• 76. Dissemination and Social Media Monitoring• Dissemination (from the Latin dissēminātus = ―sowing seeds‖, FORUMS/NEWSGROUPS ―scatter wildly in every direction‖) refers to the process of broadcasting a MICROBLOGS message to the public without direct VIDEO SHARING feedback from the audience. SOCIAL NETWORKS• Takes on the view of the traditional WIKIS view of communication which involves The a sender and a receiver. Conversation PHOTO SHARING SOCIAL MEDIA NEWS• The message carrier sends out AGGREGATORS information to many in a broadcasting system (composed of more than one channels). BLOGS MAINSTREAM MEDIA Image taken from: http://nichcy.org/wp-content/uploads/2011/01/rsz_1rsz_dissemination2.jpg 76 www.sti-innsbruck.at
  • 77. Communication - Integration of Publication and Monitoring Communication • Active and reactive communication Multi-Channel Social Media Publishing Monitoringwww.sti-innsbruck.at 77
  • 78. Feedback Example of ActiveCommunicationperformed by a hotelier on Facebookwww.sti-innsbruck.at 78
  • 79. Feedback Customerresponse to thehotel’s messagewww.sti-innsbruck.at 79
  • 80. Response Transmitter: guest at hotel Reactor: hotelierSource: http://www.tripadvisor.com/ShowUserReviews-g53449-d96753-r130438938-Hampton_Inn_Pittsburgh_Greentree-Pittsburgh_Pennsylvania.html www.sti-innsbruck.at 80
  • 81. Communication - Trace Tracing a conversation is crucial for making communication effective and efficient, and is therefore required for Communication • Active and reactive • Communication has a history communication • Tracing the communication • The communication history IS the trace • Communication must be Multi-Channel Social Media remembered otherwise it is Publishing Monitoring meaninglesswww.sti-innsbruck.at 81
  • 82. Communication - Multi-Channel Switch (Online) Communication is scattered over multiple, often very different channels. Communication • Active and reactive • Agents are challenged to communication • Tracing the communication disseminate information over all • Multi-channel switch appropriate channels. • Activities of all channels the agent is active in must be Multi-Channel Social Media monitored. Publishing Monitoring • Impact, Feedback and Responses need to be collected from all channels. • E.g., switch from a public tweet to a private email response.www.sti-innsbruck.at 82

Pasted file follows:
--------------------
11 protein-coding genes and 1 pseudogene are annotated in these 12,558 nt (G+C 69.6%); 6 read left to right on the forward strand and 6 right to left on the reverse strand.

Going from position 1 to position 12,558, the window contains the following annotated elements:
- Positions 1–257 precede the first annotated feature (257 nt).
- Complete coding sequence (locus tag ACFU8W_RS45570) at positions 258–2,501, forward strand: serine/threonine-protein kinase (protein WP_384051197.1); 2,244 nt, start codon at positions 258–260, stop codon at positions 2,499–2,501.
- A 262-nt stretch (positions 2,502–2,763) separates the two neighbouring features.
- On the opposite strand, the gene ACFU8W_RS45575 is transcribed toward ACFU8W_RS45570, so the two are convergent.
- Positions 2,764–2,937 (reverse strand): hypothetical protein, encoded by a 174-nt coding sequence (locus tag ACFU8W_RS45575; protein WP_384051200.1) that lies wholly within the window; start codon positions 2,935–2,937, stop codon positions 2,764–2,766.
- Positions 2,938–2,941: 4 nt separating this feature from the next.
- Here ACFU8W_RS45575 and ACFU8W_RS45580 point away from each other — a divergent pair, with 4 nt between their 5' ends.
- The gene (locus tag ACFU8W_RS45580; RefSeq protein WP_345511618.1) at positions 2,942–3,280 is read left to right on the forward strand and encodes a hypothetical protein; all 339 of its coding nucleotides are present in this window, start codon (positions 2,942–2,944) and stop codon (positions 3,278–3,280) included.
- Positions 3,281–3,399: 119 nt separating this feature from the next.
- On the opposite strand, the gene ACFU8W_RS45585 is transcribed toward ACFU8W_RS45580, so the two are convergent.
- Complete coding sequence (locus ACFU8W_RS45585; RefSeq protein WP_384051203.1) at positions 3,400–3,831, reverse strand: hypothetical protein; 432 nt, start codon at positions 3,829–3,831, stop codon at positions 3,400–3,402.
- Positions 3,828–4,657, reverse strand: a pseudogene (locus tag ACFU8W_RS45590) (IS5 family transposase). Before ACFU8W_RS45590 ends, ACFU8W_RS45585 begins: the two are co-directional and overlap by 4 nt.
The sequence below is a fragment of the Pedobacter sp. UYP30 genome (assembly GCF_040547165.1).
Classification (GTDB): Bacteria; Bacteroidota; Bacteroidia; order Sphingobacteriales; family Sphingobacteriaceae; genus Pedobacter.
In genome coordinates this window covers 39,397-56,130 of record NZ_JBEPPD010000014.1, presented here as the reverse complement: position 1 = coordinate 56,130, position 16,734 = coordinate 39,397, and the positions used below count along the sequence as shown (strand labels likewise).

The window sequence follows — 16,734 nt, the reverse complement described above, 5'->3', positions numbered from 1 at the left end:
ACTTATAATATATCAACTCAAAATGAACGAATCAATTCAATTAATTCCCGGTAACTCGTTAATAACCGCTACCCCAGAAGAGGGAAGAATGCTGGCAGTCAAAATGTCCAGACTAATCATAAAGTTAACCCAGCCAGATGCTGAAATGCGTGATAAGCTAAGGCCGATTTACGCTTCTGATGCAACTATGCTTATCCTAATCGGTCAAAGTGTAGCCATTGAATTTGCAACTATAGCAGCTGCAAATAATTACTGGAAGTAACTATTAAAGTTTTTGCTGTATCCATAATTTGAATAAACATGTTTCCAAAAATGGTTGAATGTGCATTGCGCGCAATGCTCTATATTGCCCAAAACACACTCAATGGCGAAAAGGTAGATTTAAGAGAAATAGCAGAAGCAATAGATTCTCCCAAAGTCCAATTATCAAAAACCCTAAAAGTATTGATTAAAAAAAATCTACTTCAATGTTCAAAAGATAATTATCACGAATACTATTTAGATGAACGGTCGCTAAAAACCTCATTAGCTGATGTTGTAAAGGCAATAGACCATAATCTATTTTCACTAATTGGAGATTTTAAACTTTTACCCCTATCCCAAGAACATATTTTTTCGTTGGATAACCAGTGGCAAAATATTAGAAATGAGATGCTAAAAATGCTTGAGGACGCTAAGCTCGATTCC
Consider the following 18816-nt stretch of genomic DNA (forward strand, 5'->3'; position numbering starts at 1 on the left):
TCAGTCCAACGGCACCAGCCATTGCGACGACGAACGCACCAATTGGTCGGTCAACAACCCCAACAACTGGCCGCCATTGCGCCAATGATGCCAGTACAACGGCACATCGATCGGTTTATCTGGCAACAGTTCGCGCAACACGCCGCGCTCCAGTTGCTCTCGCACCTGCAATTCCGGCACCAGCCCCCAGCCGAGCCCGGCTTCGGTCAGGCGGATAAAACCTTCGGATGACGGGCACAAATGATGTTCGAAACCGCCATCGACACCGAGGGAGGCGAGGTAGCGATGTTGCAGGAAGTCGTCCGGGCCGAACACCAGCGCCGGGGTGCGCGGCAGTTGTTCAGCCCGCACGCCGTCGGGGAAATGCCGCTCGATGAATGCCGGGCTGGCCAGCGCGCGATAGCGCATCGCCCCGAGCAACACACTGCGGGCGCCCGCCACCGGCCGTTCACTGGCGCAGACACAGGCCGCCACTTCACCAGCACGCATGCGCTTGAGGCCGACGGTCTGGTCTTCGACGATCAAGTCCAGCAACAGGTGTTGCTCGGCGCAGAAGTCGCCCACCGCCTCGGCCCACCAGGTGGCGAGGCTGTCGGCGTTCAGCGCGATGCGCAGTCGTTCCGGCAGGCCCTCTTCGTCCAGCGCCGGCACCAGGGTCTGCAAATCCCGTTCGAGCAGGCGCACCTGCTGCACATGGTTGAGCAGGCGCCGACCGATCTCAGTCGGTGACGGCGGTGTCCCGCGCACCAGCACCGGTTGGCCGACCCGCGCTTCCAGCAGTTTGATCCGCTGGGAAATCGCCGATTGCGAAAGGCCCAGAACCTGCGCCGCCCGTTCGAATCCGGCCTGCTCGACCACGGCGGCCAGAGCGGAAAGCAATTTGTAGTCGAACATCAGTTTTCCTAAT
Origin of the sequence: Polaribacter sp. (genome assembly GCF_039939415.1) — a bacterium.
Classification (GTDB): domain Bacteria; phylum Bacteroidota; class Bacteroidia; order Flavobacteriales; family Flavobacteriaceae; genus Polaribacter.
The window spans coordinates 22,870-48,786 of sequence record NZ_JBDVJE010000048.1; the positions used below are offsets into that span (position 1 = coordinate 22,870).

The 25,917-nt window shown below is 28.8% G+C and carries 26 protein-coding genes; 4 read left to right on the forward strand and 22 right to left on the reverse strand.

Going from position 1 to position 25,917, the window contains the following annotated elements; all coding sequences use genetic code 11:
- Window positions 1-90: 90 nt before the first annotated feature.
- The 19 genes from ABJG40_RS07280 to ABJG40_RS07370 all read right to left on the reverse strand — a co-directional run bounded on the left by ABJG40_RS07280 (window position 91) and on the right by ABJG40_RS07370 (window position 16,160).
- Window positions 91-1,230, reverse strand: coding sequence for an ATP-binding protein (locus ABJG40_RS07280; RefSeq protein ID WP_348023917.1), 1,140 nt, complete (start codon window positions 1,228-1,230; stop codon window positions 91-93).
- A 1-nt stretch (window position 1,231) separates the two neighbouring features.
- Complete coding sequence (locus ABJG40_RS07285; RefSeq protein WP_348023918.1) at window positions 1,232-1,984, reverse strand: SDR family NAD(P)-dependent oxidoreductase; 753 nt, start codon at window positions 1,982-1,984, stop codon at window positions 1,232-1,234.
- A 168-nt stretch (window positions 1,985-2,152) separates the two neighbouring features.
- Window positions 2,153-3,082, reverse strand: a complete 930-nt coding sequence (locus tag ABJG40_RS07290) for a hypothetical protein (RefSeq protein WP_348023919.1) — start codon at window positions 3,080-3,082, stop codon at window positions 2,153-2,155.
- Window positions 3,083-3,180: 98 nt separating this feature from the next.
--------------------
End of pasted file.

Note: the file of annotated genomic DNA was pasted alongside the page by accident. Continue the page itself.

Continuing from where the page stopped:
• 83. Communication - Multi-Agent • Communication requires at least two agents: a speaker and a Communication listener. • Active and reactive communication • Tracing the communication • However, communication does • Multi-channel switch • Multi-agent not occur in a void – thus the initial model may never occur in real life as there may always be Multi-Channel Social Media more than one listener or more Publishing Monitoring than one agent. • Agents may receive responses from multiple listeners that may also listen and start to interact with each other.www.sti-innsbruck.at 83
  • 84. Communication Patterns • In software engineering, a design pattern is a general reusable Communication • Active and reactive communication solution to a commonly • Tracing the communication • Multi-channel switch occurring problem within a • Multi-agent • Patterns given context in software design. • It is a description or template for how to solve a problem that Multi-Channel Social Media Publishing Monitoring can be used in many different situations. • So patterns are formalized best practices that you must implement yourself in your application. • Based on this definition of Software design patterns we introduce at this point the idea of the communication patterns.www.sti-innsbruck.at 84
  • 85. Communication Patterns • The communication patterns could be a way to facilitate the response phase of an enterprise. • A rich set of communication paradigms that address different types of issues by describing workflows of interaction with customers or potential customers. • It should be a dynamic set of patterns in the sense that it is being extended and altered continuously according to the needs of the customers and the nature of the issues that are arising.www.sti-innsbruck.at 85
  • 86. Communication patternswww.sti-innsbruck.at 86
  • 87. Engagement Engagement Value-chain generation Crowdsourcing Workflow managementwww.sti-innsbruck.at 87
  • 88. Engagement Workflow management What is Workflow management? • A workflow consists of a sequence of concatenated (connected) steps*. • Workflow management refers to the process of assigning, tracking and responding to social media streams, usually in a team environment in order to prevent double responses and missed opportunities. It is crucial for an enterprise tool to promote team productivity through collaboration. • Example: Bad review *http://en.wikipedia.org/wiki/Workflowwww.sti-innsbruck.at 88
  • 89. Engagement - Crowdsourcing What is Crowdsourcing? • Crowdsourcing is the act of taking a job traditionally performed by a designated agent (usually an employee) and outsourcing it to an undefined, generally large group of people in the form of an open call. • The application of Open Source principles to fields outside of software. Howe (2008, 2009)www.sti-innsbruck.at 89